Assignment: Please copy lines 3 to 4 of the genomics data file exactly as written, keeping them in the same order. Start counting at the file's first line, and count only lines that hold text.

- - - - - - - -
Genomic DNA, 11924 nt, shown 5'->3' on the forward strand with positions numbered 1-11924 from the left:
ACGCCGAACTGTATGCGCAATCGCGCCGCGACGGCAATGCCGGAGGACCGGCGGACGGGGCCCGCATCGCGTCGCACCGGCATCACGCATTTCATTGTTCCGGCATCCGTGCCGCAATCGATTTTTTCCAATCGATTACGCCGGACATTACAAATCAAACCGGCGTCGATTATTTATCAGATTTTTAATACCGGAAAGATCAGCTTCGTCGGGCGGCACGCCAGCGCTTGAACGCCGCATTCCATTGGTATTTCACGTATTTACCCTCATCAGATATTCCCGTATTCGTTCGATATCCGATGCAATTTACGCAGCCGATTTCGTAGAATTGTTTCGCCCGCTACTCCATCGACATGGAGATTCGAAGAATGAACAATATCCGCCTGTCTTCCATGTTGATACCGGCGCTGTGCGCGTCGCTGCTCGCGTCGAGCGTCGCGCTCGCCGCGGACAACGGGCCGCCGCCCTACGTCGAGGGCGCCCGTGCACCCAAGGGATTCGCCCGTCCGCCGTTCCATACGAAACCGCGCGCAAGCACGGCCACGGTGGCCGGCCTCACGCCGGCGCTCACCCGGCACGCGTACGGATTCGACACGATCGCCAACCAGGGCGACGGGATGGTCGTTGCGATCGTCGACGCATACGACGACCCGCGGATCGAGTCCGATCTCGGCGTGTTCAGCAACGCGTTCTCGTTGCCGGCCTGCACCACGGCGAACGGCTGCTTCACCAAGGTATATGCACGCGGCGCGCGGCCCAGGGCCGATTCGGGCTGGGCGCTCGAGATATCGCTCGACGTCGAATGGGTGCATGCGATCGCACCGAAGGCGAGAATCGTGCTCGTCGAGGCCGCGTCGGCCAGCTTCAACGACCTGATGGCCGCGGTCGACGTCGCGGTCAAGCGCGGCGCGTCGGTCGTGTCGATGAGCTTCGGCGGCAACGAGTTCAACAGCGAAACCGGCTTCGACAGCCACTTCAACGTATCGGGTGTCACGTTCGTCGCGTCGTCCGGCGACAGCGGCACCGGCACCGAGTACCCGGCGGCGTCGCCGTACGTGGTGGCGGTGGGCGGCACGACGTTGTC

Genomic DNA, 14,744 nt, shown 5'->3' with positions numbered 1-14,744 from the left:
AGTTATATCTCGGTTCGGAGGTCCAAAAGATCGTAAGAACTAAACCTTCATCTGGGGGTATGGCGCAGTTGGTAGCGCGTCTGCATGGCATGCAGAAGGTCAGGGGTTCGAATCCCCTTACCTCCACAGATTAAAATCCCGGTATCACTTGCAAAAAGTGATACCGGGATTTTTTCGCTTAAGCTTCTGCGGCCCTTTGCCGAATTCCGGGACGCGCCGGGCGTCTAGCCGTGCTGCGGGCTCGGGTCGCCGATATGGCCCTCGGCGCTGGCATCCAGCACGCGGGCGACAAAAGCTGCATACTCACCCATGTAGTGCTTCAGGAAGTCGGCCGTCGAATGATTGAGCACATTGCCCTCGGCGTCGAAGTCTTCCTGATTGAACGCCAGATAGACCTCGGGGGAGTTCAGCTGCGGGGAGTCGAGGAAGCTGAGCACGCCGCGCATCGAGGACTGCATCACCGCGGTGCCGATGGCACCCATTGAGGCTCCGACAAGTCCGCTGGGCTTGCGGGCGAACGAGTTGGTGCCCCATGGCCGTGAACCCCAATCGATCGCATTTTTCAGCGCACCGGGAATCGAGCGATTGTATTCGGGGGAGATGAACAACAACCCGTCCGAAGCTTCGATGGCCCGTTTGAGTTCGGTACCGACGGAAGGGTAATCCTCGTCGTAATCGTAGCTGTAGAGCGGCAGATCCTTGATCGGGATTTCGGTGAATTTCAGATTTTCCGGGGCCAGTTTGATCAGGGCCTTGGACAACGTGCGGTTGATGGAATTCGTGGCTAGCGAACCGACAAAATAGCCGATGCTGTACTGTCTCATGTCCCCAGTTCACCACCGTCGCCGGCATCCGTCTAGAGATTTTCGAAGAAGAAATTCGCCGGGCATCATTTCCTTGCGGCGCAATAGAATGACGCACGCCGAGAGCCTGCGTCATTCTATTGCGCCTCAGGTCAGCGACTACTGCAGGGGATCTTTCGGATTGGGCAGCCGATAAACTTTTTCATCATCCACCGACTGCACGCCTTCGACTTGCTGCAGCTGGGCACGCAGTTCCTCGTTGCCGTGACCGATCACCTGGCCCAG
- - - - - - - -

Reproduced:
Genomic DNA, 14,744 nt, shown 5'->3' with positions numbered 1-14,744 from the left:
AGTTATATCTCGGTTCGGAGGTCCAAAAGATCGTAAGAACTAAACCTTCATCTGGGGGTATGGCGCAGTTGGTAGCGCGTCTGCATGGCATGCAGAAGGTCAGGGGTTCGAATCCCCTTACCTCCACAGATTAAAATCCCGGTATCACTTGCAAAAAGTGATACCGGGATTTTTTCGCTTAAGCTTCTGCGGCCCTTTGCCGAATTCCGGGACGCGCCGGGCGTCTAGCCGTGCTGCGGGCTCGGGTCGCCGATATGGCCCTCGGCGCTGGCATCCAGCACGCGGGCGACAAAAGCTGCATACTCACCCATGTAGTGCTTCAGGAAGTCGGCCGTCGAATGATTGAGCACATTGCCCTCGGCGTCGAAGTCTTCCTGATTGAACGCCAGATAGACCTCGGGGGAGTTCAGCTGCGGGGAGTCGAGGAAGCTGAGCACGCCGCGCATCGAGGACTGCATCACCGCGGTGCCGATGGCACCCATTGAGGCTCCGACAAGTCCGCTGGGCTTGCGGGCGAACGAGTTGGTGCCCCATGGCCGTGAACCCCAATCGATCGCATTTTTCAGCGCACCGGGAATCGAGCGATTGTATTCGGGGGAGATGAACAACAACCCGTCCGAAGCTTCGATGGCCCGTTTGAGTTCGGTACCGACGGAAGGGTAATCCTCGTCGTAATCGTAGCTGTAGAGCGGCAGATCCTTGATCGGGATTTCGGTGAATTTCAGATTTTCCGGGGCCAGTTTGATCAGGGCCTTGGACAACGTGCGGTTGATGGAATTCGTGGCTAGCGAACCGACAAAATAGCCGATGCTGTACTGTCTCATGTCCCCAGTTCACCACCGTCGCCGGCATCCGTCTAGAGATTTTCGAAGAAGAAATTCGCCGGGCATCATTTCCTTGCGGCGCAATAGAATGACGCACGCCGAGAGCCTGCGTCATTCTATTGCGCCTCAGGTCAGCGACTACTGCAGGGGATCTTTCGGATTGGGCAGCCGATAAACTTTTTCATCATCCACCGACTGCACGCCTTCGACTTGCTGCAGCTGGGCACGCAGTTCCTCGTTGCCGTGACCGATCACCTGGCCCAG